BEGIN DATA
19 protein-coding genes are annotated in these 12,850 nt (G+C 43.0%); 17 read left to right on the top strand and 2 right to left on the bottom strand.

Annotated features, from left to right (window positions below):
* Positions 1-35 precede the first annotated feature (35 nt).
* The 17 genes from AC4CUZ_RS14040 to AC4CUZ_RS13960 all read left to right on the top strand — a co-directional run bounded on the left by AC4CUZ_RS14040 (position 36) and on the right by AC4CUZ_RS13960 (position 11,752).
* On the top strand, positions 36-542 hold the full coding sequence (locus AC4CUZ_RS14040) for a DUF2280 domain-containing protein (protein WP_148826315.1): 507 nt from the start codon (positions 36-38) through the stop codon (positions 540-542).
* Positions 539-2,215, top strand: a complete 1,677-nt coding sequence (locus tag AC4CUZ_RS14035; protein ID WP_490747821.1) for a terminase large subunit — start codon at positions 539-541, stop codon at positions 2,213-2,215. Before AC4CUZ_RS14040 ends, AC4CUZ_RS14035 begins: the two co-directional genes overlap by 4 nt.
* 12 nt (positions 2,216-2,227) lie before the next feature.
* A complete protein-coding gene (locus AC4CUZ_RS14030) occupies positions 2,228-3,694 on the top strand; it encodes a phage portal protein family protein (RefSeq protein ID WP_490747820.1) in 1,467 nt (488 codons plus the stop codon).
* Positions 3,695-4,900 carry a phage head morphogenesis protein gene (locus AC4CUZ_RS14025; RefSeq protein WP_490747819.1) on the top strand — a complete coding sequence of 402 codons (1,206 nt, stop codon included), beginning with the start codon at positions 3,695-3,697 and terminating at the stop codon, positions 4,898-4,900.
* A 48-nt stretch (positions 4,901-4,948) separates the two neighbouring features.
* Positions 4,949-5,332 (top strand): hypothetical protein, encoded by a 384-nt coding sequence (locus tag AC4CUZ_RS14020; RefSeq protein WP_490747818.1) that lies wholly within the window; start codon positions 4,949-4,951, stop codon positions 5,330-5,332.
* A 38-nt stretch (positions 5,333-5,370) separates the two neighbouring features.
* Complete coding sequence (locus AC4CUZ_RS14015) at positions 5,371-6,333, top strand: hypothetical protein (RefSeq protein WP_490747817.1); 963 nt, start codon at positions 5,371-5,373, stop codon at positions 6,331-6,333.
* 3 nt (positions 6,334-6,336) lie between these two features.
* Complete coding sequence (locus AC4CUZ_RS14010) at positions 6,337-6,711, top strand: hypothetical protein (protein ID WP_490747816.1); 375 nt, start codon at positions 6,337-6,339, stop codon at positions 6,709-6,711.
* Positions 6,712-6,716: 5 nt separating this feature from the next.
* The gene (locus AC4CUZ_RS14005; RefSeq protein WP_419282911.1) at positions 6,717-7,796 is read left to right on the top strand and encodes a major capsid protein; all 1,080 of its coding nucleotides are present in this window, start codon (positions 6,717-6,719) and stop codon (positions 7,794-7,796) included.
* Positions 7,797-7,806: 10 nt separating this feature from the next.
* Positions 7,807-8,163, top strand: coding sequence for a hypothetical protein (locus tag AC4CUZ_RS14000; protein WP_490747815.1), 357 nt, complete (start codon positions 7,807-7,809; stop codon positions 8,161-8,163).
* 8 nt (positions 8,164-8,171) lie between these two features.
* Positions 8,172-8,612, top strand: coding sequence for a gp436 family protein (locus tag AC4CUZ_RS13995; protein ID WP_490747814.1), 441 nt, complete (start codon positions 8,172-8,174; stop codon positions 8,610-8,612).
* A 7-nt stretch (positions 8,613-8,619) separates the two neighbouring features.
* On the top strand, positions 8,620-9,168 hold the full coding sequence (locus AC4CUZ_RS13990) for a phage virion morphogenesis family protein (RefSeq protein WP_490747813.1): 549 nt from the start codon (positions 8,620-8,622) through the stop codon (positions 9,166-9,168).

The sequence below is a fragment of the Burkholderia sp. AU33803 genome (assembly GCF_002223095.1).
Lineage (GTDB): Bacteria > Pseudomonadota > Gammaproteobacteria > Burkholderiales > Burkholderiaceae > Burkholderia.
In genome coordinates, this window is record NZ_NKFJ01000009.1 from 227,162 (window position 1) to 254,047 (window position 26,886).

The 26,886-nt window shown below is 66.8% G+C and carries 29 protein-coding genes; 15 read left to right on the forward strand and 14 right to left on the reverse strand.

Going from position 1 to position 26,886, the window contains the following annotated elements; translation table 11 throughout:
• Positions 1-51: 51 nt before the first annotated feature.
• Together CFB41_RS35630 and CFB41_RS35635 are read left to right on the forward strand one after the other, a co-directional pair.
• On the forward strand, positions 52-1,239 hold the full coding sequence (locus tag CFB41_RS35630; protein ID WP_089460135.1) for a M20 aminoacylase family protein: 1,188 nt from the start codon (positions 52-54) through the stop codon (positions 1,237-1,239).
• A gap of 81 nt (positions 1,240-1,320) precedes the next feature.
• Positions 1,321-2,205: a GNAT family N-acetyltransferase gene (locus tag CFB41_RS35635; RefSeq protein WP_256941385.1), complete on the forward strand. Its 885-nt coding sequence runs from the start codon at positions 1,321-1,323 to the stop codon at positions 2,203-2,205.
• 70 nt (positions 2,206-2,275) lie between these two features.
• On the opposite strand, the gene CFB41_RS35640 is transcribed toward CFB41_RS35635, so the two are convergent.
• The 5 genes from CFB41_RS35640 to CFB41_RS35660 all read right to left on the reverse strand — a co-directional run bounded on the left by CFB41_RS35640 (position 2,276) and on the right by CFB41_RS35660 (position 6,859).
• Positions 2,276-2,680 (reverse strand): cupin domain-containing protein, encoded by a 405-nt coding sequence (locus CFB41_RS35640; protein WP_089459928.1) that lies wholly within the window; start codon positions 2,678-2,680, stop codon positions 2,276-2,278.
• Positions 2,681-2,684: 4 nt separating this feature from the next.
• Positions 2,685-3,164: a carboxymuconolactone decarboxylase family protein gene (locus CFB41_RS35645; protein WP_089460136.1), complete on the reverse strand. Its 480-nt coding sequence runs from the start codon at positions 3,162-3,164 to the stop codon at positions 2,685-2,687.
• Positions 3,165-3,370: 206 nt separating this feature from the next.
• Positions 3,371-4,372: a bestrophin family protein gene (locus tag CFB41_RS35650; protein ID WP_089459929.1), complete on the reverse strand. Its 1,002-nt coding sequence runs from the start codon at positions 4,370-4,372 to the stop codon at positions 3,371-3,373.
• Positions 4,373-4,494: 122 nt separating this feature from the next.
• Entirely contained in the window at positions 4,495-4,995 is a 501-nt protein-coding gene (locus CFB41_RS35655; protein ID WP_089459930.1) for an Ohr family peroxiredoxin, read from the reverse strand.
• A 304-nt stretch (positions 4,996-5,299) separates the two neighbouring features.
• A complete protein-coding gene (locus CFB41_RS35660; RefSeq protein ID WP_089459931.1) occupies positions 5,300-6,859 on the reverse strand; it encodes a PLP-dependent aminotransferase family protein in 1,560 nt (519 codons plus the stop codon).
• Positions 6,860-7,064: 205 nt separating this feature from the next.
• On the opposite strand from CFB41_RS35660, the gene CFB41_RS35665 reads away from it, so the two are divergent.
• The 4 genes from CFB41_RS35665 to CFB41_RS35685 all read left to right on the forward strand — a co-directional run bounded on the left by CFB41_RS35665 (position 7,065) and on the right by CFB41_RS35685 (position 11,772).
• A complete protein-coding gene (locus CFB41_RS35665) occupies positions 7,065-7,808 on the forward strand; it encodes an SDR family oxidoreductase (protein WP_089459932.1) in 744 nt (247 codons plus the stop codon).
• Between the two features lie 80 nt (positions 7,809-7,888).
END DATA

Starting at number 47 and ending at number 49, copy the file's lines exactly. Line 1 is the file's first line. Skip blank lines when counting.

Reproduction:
• On the opposite strand from CFB41_RS35660, the gene CFB41_RS35665 reads away from it, so the two are divergent.
• The 4 genes from CFB41_RS35665 to CFB41_RS35685 all read left to right on the forward strand — a co-directional run bounded on the left by CFB41_RS35665 (position 7,065) and on the right by CFB41_RS35685 (position 11,772).
• A complete protein-coding gene (locus CFB41_RS35665) occupies positions 7,065-7,808 on the forward strand; it encodes an SDR family oxidoreductase (protein WP_089459932.1) in 744 nt (247 codons plus the stop codon).